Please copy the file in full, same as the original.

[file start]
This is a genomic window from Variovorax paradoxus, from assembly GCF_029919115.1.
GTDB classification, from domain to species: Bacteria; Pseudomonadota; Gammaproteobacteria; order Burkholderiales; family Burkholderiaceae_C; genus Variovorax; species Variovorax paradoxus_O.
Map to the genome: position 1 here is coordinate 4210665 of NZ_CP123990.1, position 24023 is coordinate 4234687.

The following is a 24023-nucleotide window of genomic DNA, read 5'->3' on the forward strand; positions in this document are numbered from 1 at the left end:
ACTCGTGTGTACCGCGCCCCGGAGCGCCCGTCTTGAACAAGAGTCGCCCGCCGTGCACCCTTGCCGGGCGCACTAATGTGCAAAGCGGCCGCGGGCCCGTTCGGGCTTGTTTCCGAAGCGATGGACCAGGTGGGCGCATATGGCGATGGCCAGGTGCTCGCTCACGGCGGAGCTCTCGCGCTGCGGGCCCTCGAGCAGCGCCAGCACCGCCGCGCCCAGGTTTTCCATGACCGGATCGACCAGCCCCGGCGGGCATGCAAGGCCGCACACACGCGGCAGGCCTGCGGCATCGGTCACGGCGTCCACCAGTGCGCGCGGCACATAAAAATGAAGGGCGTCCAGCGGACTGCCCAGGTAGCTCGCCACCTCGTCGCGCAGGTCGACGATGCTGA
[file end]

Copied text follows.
This is a genomic window from Variovorax paradoxus, from assembly GCF_029919115.1.
GTDB classification, from domain to species: Bacteria; Pseudomonadota; Gammaproteobacteria; order Burkholderiales; family Burkholderiaceae_C; genus Variovorax; species Variovorax paradoxus_O.
Map to the genome: position 1 here is coordinate 4210665 of NZ_CP123990.1, position 24023 is coordinate 4234687.

The following is a 24023-nucleotide window of genomic DNA, read 5'->3' on the forward strand; positions in this document are numbered from 1 at the left end:
ACTCGTGTGTACCGCGCCCCGGAGCGCCCGTCTTGAACAAGAGTCGCCCGCCGTGCACCCTTGCCGGGCGCACTAATGTGCAAAGCGGCCGCGGGCCCGTTCGGGCTTGTTTCCGAAGCGATGGACCAGGTGGGCGCATATGGCGATGGCCAGGTGCTCGCTCACGGCGGAGCTCTCGCGCTGCGGGCCCTCGAGCAGCGCCAGCACCGCCGCGCCCAGGTTTTCCATGACCGGATCGACCAGCCCCGGCGGGCATGCAAGGCCGCACACACGCGGCAGGCCTGCGGCATCGGTCACGGCGTCCACCAGTGCGCGCGGCACATAAAAATGAAGGGCGTCCAGCGGACTGCCCAGGTAGCTCGCCACCTCGTCGCGCAGGTCGACGATGCTGA